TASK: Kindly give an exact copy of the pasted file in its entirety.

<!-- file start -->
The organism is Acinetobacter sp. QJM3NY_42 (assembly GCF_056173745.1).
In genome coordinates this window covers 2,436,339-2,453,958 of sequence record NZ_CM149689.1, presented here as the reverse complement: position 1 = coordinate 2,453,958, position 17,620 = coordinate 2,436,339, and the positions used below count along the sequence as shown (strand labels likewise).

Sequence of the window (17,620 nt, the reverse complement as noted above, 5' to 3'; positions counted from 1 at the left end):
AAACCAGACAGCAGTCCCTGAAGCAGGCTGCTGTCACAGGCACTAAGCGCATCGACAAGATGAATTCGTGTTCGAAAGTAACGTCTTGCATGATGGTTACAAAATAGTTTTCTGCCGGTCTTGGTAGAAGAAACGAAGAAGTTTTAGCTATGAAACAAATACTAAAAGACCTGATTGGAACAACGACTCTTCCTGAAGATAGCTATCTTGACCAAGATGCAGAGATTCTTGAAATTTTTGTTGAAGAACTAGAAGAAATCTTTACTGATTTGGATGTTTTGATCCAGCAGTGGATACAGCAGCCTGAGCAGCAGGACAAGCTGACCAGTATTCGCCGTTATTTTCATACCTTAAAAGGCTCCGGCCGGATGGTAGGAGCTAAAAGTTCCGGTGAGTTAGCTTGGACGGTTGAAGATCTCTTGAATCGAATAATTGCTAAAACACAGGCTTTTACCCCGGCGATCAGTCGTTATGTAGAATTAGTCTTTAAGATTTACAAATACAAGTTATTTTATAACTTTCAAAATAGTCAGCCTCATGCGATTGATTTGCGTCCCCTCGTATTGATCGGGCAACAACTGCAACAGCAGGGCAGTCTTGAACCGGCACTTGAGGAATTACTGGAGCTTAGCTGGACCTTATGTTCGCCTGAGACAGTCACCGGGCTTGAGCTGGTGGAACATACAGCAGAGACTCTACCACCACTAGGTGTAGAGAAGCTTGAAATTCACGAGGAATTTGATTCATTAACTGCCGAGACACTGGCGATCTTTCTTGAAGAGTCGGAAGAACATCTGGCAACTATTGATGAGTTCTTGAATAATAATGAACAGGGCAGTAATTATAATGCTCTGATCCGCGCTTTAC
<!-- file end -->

The organism is Acinetobacter sp. QJM3NY_42 (assembly GCF_056173745.1).
In genome coordinates this window covers 2,436,339-2,453,958 of sequence record NZ_CM149689.1, presented here as the reverse complement: position 1 = coordinate 2,453,958, position 17,620 = coordinate 2,436,339, and the positions used below count along the sequence as shown (strand labels likewise).

Sequence of the window (17,620 nt, the reverse complement as noted above, 5' to 3'; positions counted from 1 at the left end):
AAACCAGACAGCAGTCCCTGAAGCAGGCTGCTGTCACAGGCACTAAGCGCATCGACAAGATGAATTCGTGTTCGAAAGTAACGTCTTGCATGATGGTTACAAAATAGTTTTCTGCCGGTCTTGGTAGAAGAAACGAAGAAGTTTTAGCTATGAAACAAATACTAAAAGACCTGATTGGAACAACGACTCTTCCTGAAGATAGCTATCTTGACCAAGATGCAGAGATTCTTGAAATTTTTGTTGAAGAACTAGAAGAAATCTTTACTGATTTGGATGTTTTGATCCAGCAGTGGATACAGCAGCCTGAGCAGCAGGACAAGCTGACCAGTATTCGCCGTTATTTTCATACCTTAAAAGGCTCCGGCCGGATGGTAGGAGCTAAAAGTTCCGGTGAGTTAGCTTGGACGGTTGAAGATCTCTTGAATCGAATAATTGCTAAAACACAGGCTTTTACCCCGGCGATCAGTCGTTATGTAGAATTAGTCTTTAAGATTTACAAATACAAGTTATTTTATAACTTTCAAAATAGTCAGCCTCATGCGATTGATTTGCGTCCCCTCGTATTGATCGGGCAACAACTGCAACAGCAGGGCAGTCTTGAACCGGCACTTGAGGAATTACTGGAGCTTAGCTGGACCTTATGTTCGCCTGAGACAGTCACCGGGCTTGAGCTGGTGGAACATACAGCAGAGACTCTACCACCACTAGGTGTAGAGAAGCTTGAAATTCACGAGGAATTTGATTCATTAACTGCCGAGACACTGGCGATCTTTCTTGAAGAGTCGGAAGAACATCTGGCAACTATTGATGAGTTCTTGAATAATAATGAACAGGGCAGTAATTATAATGCTCTGATCCGCGCTTTAC